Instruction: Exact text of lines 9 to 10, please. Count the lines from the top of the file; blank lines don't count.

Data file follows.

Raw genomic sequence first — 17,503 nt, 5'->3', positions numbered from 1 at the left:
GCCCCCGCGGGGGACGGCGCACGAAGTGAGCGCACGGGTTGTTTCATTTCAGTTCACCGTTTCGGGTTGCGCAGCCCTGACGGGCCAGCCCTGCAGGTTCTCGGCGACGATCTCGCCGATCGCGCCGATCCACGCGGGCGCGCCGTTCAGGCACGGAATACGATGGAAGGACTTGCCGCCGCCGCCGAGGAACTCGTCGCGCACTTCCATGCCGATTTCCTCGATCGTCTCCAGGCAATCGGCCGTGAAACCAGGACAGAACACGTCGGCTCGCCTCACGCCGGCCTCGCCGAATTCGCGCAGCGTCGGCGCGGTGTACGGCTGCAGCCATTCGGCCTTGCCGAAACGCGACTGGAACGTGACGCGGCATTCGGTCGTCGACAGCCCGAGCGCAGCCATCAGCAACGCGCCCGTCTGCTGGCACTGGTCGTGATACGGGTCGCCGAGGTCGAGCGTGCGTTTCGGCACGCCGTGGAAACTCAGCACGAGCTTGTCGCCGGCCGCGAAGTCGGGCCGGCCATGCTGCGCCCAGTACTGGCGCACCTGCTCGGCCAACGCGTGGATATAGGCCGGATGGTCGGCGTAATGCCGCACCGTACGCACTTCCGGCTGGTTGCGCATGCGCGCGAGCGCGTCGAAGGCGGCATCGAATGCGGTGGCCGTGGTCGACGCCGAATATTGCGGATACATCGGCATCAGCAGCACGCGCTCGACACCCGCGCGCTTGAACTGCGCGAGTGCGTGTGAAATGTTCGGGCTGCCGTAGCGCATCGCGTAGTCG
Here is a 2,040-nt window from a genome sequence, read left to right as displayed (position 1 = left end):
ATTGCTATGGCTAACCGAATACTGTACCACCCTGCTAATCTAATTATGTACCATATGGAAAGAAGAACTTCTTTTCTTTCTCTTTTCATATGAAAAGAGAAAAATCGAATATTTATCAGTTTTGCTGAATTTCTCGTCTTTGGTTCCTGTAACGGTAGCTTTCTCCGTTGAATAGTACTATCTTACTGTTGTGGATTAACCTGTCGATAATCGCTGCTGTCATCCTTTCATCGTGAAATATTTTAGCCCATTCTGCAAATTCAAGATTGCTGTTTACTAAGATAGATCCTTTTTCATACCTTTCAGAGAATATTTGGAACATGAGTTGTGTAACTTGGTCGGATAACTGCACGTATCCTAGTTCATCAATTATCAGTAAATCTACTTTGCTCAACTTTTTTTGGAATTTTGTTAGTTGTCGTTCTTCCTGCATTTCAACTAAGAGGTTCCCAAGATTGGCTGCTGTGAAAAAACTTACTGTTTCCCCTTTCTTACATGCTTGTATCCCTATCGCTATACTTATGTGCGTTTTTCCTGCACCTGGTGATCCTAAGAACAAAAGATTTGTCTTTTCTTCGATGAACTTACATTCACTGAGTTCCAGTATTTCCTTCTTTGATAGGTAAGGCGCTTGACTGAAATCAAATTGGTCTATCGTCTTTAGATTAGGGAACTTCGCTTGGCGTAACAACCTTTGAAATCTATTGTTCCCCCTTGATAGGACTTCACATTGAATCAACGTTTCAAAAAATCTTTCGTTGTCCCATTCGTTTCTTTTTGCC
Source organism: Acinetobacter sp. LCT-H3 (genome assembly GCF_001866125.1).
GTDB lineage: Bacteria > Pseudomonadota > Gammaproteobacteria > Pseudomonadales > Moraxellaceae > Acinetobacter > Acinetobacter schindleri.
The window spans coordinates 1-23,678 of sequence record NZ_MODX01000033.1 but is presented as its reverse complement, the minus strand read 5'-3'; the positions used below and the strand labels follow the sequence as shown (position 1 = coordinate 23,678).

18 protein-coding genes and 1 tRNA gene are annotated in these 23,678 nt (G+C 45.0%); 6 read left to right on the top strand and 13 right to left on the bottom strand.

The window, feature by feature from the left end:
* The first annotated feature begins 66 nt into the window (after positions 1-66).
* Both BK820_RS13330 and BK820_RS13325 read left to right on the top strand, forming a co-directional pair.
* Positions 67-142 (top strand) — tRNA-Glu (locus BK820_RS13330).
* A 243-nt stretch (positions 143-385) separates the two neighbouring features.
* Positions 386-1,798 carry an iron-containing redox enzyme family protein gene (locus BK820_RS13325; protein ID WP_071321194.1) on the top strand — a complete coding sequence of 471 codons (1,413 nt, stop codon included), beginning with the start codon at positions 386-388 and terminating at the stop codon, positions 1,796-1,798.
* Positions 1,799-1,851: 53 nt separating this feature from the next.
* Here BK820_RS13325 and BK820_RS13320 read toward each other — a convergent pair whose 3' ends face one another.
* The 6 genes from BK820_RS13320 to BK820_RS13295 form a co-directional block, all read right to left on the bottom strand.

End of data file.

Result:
The window, feature by feature from the left end:
* The first annotated feature begins 66 nt into the window (after positions 1-66).